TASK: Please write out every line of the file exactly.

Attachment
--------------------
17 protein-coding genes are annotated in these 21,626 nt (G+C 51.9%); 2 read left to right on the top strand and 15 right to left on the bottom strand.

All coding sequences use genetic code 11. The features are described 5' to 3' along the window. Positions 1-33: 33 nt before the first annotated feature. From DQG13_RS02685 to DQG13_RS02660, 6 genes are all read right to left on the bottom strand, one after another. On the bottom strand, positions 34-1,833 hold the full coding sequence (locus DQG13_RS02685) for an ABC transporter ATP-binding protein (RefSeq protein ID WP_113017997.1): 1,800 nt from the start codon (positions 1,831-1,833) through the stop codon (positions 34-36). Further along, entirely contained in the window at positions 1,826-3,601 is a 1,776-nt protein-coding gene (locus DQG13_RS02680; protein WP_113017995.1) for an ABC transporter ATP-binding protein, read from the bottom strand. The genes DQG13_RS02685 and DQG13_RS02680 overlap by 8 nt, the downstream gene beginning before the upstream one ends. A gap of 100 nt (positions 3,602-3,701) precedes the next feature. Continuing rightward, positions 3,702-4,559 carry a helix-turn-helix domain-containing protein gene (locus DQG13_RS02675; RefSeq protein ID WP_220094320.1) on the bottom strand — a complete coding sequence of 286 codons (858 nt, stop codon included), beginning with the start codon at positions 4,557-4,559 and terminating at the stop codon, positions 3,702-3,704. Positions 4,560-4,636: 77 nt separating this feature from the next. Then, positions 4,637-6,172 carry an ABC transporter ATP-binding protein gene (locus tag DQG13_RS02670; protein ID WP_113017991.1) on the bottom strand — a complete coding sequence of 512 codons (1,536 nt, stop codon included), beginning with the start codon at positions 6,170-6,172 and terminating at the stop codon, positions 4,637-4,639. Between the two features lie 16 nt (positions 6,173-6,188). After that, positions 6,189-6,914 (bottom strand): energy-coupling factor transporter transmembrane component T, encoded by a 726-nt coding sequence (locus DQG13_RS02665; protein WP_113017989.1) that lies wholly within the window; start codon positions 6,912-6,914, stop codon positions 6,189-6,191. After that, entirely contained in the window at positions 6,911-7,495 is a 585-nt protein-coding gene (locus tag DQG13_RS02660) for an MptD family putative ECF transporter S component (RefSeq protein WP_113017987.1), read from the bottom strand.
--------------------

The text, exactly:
17 protein-coding genes are annotated in these 21,626 nt (G+C 51.9%); 2 read left to right on the top strand and 15 right to left on the bottom strand.

All coding sequences use genetic code 11. The features are described 5' to 3' along the window. Positions 1-33: 33 nt before the first annotated feature. From DQG13_RS02685 to DQG13_RS02660, 6 genes are all read right to left on the bottom strand, one after another. On the bottom strand, positions 34-1,833 hold the full coding sequence (locus DQG13_RS02685) for an ABC transporter ATP-binding protein (RefSeq protein ID WP_113017997.1): 1,800 nt from the start codon (positions 1,831-1,833) through the stop codon (positions 34-36). Further along, entirely contained in the window at positions 1,826-3,601 is a 1,776-nt protein-coding gene (locus DQG13_RS02680; protein WP_113017995.1) for an ABC transporter ATP-binding protein, read from the bottom strand. The genes DQG13_RS02685 and DQG13_RS02680 overlap by 8 nt, the downstream gene beginning before the upstream one ends. A gap of 100 nt (positions 3,602-3,701) precedes the next feature. Continuing rightward, positions 3,702-4,559 carry a helix-turn-helix domain-containing protein gene (locus DQG13_RS02675; RefSeq protein ID WP_220094320.1) on the bottom strand — a complete coding sequence of 286 codons (858 nt, stop codon included), beginning with the start codon at positions 4,557-4,559 and terminating at the stop codon, positions 3,702-3,704. Positions 4,560-4,636: 77 nt separating this feature from the next. Then, positions 4,637-6,172 carry an ABC transporter ATP-binding protein gene (locus tag DQG13_RS02670; protein ID WP_113017991.1) on the bottom strand — a complete coding sequence of 512 codons (1,536 nt, stop codon included), beginning with the start codon at positions 6,170-6,172 and terminating at the stop codon, positions 4,637-4,639. Between the two features lie 16 nt (positions 6,173-6,188). After that, positions 6,189-6,914 (bottom strand): energy-coupling factor transporter transmembrane component T, encoded by a 726-nt coding sequence (locus DQG13_RS02665; protein WP_113017989.1) that lies wholly within the window; start codon positions 6,912-6,914, stop codon positions 6,189-6,191. After that, entirely contained in the window at positions 6,911-7,495 is a 585-nt protein-coding gene (locus tag DQG13_RS02660) for an MptD family putative ECF transporter S component (RefSeq protein WP_113017987.1), read from the bottom strand.